Sep 1, 2023 - News

Nurses, police officers and teachers can't afford Phoenix housing

Data: Elliot D. Pollack & Company; Graphic: Rahul Mukherjee/Axios

The average nurse, first responder or teacher doesn't make enough to afford a home in metro Phoenix, per a new analysis by Valley real estate firm Elliott D. Pollack & Company.

Why it matters: The Valley's skyrocketing rents and home prices have made it hard for many essential workers to live in the neighborhoods they service.

What they found: In Phoenix, you need to make $116,300 annually to afford the median home, $57,300 for a two-bedroom apartment and $47,400 for a one-bedroom apartment.

  • Using the rule of spending no more than 30% of income on housing, the typical nurse, police officer, chef or high school teacher can afford to rent a two-bedroom apartment.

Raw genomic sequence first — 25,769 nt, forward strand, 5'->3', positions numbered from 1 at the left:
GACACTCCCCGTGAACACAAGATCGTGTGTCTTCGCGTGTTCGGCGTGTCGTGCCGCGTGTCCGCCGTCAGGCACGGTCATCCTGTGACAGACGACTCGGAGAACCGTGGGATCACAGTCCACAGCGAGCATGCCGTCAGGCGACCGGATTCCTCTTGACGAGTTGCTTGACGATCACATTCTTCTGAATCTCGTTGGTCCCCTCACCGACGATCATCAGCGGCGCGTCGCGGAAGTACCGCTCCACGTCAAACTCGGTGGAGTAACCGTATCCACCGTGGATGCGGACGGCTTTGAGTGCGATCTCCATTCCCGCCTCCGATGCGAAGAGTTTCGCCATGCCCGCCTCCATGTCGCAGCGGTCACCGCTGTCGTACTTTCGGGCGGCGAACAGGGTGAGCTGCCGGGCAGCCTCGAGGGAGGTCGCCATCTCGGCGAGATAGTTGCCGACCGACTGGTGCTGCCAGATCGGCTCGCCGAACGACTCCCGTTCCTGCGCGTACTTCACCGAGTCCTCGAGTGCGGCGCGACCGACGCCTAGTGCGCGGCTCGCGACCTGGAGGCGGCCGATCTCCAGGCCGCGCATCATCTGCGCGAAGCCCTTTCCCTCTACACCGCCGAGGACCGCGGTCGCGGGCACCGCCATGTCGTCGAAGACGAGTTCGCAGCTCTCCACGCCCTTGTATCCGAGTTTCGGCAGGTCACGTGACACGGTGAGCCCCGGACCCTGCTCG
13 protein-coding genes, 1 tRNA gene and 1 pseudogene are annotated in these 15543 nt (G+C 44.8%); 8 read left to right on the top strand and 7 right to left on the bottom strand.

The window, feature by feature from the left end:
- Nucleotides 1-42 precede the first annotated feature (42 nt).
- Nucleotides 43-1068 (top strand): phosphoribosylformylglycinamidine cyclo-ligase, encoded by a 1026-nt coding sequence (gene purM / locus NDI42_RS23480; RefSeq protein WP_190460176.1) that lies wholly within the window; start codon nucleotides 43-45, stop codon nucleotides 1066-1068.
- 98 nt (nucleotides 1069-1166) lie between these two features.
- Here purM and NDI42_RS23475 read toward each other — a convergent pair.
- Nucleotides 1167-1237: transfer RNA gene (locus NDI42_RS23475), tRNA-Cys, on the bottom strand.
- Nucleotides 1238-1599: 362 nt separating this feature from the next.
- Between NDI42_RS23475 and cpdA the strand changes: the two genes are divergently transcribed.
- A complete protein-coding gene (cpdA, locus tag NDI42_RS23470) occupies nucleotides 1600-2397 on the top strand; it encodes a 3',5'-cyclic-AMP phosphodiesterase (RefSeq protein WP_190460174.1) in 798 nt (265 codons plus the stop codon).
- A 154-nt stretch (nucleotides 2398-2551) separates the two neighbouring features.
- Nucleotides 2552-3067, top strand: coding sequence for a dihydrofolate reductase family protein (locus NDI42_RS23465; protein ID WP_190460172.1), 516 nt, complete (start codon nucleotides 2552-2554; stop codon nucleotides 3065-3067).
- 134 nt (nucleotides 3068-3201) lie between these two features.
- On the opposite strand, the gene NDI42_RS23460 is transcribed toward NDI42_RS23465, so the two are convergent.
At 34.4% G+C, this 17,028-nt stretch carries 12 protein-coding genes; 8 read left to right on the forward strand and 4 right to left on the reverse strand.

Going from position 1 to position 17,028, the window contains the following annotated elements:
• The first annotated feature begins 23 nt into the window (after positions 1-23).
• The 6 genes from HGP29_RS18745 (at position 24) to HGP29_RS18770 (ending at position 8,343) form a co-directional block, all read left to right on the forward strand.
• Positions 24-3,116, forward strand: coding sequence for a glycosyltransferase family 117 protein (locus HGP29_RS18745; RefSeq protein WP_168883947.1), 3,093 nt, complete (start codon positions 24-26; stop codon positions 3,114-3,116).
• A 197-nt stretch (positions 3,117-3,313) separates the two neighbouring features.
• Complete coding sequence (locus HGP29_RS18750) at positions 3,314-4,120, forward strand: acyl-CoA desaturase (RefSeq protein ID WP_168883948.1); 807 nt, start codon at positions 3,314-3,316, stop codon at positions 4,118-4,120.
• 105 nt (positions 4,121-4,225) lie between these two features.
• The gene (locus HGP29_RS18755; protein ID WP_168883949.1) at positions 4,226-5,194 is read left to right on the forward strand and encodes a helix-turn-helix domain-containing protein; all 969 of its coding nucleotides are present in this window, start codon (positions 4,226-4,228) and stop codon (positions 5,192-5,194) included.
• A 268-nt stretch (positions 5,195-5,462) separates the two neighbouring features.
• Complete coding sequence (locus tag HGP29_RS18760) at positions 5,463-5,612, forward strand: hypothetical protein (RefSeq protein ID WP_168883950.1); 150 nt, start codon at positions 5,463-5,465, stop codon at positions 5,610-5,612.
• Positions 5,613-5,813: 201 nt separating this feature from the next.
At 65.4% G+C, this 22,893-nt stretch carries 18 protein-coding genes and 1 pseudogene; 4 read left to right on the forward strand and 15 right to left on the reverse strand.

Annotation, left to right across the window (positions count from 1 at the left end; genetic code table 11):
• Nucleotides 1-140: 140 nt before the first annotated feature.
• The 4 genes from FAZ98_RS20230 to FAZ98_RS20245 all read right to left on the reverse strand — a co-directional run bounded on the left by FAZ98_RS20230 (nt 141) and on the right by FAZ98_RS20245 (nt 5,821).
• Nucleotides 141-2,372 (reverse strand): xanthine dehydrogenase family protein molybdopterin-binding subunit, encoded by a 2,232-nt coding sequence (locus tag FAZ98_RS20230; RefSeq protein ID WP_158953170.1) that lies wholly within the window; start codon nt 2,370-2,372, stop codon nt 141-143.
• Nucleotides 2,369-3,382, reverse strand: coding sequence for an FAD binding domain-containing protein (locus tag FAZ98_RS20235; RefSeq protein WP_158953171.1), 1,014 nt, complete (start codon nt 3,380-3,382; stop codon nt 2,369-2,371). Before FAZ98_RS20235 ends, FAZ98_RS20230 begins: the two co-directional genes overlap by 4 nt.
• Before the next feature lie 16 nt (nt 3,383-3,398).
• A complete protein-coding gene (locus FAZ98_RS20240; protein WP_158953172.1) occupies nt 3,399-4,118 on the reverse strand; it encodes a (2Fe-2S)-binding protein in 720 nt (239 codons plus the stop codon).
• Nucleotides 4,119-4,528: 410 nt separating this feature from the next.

• Elementary and middle school teachers, firefighters and construction workers can only afford a one-bedroom apartment.

🚨 Threat level: The typical waiter or retail worker doesn't make enough to afford any type of housing in any Valley city.

Zoom out: You need to make even more to afford housing in Scottsdale, Gilbert and Chandler.

  • Elementary and middle school teachers, firefighters and construction workers who make average salaries cannot afford a typical one-bedroom apartment there.

Flashback: Phoenix historically saw home prices that were more affordable than the national average.

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